Monday, May 16, 2011

What do you want to be when you grow up?

I attended a graduation ceremony this weekend for my lovely cousin who completed her studies to become a teacher (Go Emily!) and in the moment, the speech shared by the keynote felt trite and way. too. long. 

But after letting that speech and the sentiments marinate for a bit, I feel the speech was not only appropriate, but quite 'catchy.'  The gist of the speech left the audience with three questions to consider in life.  Seems little cheesy at the get-go but after hearing the message, I truly think this man had the message of reflection in mind with his speech & I sat in the US Cellular Arena in Milwaukee, WI with a light bulb above my pretty little head. 

This week I’ll be sharing the questions with you and seeking your thoughts…

What do you want to be when you grow up?For me this question hit home because my dear friend Megan and I have been asking each other this question for the past two years and as scary as it can be, I’m not sure I know the answer yet.  When I was a child, I wanted to be a teacher.  When I was in college, I wanted to be a teacher.  Then I became a teacher and saw the opportunity to affect more than just 20 children with my knowledge and passion.  I dove into a position as the mentor for our teachers and have enjoyed the challenge so greatly that I now wonder how to make an even bigger impact.  It’s important that we keep growing, keep pushing ourselves and find the tasks that require us to do something greater than we ever imagined we could.  It’s easy to settle into the comfortable and put ourselves on auto-pilot; but imagine what you could be missing!  Don’t settle for ordinary.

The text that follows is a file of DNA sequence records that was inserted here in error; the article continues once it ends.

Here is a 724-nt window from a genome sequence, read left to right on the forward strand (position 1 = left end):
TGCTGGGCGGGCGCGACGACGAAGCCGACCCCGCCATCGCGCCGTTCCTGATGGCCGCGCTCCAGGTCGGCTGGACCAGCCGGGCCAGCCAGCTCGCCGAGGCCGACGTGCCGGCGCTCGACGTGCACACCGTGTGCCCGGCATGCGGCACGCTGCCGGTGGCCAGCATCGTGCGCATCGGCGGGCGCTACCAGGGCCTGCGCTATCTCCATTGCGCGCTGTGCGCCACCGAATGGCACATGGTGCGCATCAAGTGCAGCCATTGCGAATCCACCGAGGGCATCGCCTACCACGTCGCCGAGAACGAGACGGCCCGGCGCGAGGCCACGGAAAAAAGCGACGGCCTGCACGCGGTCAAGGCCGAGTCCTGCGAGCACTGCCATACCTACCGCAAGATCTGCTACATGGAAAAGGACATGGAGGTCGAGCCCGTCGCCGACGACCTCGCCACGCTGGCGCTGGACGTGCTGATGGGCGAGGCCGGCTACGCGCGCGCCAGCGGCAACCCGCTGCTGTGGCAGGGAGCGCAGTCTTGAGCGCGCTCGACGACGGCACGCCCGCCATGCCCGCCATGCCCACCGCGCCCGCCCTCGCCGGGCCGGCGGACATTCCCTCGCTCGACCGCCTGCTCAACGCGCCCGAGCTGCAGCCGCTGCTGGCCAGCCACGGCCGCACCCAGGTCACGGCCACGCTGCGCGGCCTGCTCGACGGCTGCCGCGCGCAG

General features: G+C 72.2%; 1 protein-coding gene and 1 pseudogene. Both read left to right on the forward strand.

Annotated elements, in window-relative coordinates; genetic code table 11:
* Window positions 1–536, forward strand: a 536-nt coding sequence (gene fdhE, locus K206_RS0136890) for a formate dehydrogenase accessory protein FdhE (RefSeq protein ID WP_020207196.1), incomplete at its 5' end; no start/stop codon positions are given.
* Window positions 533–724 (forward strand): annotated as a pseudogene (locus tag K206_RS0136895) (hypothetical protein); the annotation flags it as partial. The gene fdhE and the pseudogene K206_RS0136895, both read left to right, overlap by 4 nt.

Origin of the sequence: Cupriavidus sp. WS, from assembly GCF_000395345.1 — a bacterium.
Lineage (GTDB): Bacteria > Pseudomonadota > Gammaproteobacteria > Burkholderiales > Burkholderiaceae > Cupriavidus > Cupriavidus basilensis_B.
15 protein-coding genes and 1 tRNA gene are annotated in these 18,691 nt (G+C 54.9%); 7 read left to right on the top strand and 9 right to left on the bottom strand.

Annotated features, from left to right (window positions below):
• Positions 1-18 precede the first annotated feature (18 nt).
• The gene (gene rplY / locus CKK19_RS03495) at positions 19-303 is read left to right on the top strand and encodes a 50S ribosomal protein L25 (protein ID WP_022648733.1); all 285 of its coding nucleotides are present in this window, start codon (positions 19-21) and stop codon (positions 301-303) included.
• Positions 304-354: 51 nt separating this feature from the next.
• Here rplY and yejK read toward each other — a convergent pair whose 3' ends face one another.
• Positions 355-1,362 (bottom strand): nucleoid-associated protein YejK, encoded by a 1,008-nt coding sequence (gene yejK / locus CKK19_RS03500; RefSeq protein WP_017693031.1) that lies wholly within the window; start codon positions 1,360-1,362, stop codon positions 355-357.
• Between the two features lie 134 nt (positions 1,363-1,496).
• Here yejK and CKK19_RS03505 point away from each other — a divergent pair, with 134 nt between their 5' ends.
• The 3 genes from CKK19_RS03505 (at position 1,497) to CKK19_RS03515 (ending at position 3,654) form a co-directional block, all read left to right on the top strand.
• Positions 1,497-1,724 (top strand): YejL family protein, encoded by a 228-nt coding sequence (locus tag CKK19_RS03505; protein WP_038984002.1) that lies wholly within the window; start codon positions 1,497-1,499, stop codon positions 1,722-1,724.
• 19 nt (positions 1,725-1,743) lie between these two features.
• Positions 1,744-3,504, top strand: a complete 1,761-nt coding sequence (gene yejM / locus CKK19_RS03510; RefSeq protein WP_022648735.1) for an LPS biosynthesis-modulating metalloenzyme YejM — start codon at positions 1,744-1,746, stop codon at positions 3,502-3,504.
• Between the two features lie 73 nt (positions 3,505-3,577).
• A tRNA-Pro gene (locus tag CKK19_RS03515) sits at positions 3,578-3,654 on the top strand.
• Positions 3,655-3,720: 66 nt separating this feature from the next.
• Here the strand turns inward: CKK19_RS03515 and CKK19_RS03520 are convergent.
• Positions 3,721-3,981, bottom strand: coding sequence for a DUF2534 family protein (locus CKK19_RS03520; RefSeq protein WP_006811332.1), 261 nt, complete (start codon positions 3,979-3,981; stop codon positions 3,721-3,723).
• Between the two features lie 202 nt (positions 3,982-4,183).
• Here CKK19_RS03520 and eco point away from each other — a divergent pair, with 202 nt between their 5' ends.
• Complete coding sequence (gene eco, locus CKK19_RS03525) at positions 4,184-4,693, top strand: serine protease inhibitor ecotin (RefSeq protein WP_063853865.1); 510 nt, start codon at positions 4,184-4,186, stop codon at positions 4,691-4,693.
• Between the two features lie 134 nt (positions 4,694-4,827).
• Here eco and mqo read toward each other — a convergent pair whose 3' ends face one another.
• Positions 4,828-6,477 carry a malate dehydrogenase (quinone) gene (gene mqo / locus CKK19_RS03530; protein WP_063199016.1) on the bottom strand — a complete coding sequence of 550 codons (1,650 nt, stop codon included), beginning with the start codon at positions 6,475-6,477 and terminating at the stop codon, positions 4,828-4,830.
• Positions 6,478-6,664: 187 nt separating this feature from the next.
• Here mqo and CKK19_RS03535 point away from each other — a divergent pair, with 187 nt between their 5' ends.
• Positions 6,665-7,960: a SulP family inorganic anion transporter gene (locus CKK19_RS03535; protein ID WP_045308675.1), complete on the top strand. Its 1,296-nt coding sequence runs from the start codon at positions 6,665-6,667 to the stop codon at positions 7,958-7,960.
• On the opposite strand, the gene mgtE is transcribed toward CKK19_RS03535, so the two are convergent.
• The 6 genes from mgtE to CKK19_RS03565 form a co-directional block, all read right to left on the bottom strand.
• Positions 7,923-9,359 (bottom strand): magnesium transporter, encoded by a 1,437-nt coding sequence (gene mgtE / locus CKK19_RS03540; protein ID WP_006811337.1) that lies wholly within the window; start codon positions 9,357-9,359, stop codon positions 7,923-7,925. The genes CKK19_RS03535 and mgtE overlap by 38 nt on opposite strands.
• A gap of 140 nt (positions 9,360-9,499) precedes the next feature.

So, the obvious next question here is simple.  What do you want to be when you grow up?

1 comment:

  1. Mi amiga querida, I am still trying to figure this one out. Fortunately I am in a position to be able to sort through my skills and passions while in grad school. Though I miss my classroom at the moment, it's mostly because nannying is a different environment, not because I really want to be a classroom teacher anymore.

    I did attend a workshop on the importance of play at the Field Museum this weekend and it was facilitated by (an Erikson Alum) who was a curriculum/early childhood consultant for the museums and my desire to work in nontraditional education was renewed.